Former Army Rangers Matthew Griffin and Donald Lee served as part of the U.S. Army Special Operations Command, deployed to Afghanistan multiple times in the years immediately after the September 11 attacks.

“When we started the war in Afghanistan, we were highly successful on the ground politically, socially and economically,” said Griffin.

But it’s now been 16 years, three presidents and multiple strategy changes that have included surges, withdrawals and now more U.S. troops on the way to a region where the insurgents and the Taliban have made gains.

“Sending more troops is a retread of the same policy,” said Griffin. “Not doing any long term sustainable nation building is a retread of the last policy, and with the change from the time based to condition based approach, it's good, but it doesn't provide any clarity to the U.S. taxpayer, congress or the American people.”

“I realized that my oldest son is three years away from fighting the same war that I fought,” said Lee. “That's kinda nuts.”

President Donald Trump’s announcement on Monday night lacked specific numbers but emphasized that strategy would be driven by conditions on the ground, without a clear timeline.

The President also put Pakistan on notice, and called for further developing America’s partnership with India.

Related: Full text of Trump speech on Afghanistan and South Asia strategy

While he said U.S. support would not be “blank check,” the President said his administration’s strategy would include the integration of diplomatic, economic and military tools.

“The strongest weapon we can use to positively change that nation from all American citizens and service members is our economy,” said Griffin. “If we just simply help them be competitive on a global market, it would help out significantly on a very human level.”

Griffin and Lee have experience in the region not only as service members but also as business people, returning to Afghanistan after they left the Army.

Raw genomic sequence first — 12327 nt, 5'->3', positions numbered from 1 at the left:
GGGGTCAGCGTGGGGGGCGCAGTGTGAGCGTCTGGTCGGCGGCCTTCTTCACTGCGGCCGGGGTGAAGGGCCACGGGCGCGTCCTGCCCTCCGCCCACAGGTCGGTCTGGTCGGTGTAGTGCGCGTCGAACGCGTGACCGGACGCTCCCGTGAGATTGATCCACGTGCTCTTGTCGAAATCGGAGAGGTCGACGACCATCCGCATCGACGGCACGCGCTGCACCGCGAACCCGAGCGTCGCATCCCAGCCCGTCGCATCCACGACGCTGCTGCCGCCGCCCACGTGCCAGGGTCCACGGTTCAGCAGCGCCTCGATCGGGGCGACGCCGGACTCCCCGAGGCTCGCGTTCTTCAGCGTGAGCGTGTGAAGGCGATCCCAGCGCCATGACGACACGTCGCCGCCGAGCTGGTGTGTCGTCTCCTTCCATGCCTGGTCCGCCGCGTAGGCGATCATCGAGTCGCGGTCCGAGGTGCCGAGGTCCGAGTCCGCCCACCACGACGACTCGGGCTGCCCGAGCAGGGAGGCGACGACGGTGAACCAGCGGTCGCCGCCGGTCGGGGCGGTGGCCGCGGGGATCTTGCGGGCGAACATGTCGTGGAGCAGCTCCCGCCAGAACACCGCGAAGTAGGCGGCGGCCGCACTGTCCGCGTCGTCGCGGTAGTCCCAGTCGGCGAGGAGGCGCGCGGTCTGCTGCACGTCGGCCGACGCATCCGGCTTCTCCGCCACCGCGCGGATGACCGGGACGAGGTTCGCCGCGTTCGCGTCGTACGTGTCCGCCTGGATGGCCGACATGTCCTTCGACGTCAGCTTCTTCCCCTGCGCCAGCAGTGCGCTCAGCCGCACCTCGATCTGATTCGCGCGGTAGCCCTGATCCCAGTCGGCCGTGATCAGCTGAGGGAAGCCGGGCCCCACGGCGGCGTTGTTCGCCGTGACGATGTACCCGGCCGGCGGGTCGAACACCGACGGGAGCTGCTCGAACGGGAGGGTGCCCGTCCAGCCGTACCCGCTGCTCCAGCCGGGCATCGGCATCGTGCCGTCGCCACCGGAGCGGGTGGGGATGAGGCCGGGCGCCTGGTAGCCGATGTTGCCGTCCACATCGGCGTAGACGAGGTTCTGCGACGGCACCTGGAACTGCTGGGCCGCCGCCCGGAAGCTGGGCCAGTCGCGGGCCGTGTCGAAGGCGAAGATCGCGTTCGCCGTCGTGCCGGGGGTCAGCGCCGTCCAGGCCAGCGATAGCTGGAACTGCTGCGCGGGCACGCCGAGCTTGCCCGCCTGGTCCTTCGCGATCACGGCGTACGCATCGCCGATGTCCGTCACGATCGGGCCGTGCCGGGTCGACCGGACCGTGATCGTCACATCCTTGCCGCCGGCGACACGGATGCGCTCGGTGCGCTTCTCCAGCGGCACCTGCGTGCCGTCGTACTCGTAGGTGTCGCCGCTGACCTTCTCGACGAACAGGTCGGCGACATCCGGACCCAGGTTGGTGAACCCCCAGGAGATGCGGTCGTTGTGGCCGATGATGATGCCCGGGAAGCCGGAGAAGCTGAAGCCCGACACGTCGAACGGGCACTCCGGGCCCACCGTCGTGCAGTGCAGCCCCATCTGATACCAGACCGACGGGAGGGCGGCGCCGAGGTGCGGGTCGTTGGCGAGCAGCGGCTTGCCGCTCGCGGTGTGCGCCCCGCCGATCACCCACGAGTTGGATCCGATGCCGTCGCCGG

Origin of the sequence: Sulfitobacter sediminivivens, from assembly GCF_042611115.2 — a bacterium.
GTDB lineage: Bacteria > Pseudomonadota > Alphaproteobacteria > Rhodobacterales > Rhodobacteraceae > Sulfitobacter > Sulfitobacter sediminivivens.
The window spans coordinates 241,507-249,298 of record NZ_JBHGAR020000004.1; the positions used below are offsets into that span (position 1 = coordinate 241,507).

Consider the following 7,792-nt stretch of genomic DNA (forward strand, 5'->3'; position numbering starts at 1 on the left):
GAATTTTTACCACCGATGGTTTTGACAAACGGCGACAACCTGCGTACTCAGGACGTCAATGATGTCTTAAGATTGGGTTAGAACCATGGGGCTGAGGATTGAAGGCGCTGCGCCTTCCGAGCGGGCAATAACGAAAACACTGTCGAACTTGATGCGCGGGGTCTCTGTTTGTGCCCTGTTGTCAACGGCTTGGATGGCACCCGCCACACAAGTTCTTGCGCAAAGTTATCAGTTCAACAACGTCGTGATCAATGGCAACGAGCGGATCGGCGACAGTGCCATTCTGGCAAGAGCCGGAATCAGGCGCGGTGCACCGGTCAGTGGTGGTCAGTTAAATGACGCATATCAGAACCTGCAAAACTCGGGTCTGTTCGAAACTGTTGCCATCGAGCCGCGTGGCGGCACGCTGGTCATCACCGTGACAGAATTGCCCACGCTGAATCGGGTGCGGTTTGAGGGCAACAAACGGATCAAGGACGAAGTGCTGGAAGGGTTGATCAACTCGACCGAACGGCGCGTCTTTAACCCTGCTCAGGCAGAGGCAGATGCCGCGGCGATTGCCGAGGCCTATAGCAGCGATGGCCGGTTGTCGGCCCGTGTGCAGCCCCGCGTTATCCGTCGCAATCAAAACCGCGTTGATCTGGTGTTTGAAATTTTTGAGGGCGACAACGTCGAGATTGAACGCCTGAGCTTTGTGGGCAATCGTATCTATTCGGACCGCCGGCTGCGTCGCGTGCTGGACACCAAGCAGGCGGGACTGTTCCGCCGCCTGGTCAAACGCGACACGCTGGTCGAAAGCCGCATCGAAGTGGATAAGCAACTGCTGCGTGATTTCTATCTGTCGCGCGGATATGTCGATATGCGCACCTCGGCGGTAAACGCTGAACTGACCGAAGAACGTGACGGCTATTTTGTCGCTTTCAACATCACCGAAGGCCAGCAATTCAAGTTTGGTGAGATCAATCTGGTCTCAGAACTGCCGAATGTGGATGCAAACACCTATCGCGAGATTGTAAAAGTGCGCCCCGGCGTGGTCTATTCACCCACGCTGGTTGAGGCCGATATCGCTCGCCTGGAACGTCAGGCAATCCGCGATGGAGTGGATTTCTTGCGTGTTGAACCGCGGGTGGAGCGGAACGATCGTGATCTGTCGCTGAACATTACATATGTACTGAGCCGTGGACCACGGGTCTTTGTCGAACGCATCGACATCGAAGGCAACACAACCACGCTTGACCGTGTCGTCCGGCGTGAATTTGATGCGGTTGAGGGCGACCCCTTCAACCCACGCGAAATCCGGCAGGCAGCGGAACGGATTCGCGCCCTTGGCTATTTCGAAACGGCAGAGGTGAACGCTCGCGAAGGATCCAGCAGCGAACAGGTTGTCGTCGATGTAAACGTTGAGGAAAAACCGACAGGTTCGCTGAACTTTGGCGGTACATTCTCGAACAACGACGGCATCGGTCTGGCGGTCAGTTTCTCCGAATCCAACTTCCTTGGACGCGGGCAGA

“When you're there without a gun on the table, your interaction is very different,” said Griffin.

The veterans turned an old defense factor in Kabul into a new venture called Combat Flip Flops. What started as manufacturing flip flops has now expanded to textiles, clothing and hope for Afghan families, women and children.

“Every piece we make, it actually funds a day of education for an Afghan woman,” said Lee.

Griffin says, so far, they’ve funded education for 400 Afghan girls since the company started.

The former Army Rangers believe education and economic development should be key components to long-term stability in the region. They’re now working to promote a policy that they hope turns into a bigger focus for the region.

“I think schools and infrastructure would be a big win,” said Lee. “Build the schools, build the hospitals. Educate the population. Educate the women, educate the children.

Lee says that’s how he would define progress in a place where there isn’t a simple solution.

“You can’t expect to gift wrap democracy and expect it to work,” said Griffin.

While the future of Afghanistan remains unclear, the two veterans who now consider themselves “unarmed forces” say they hope for peace.

“Everyone just wants the bombs to stop on both sides; everyone just wants it to stop,” said Griffin.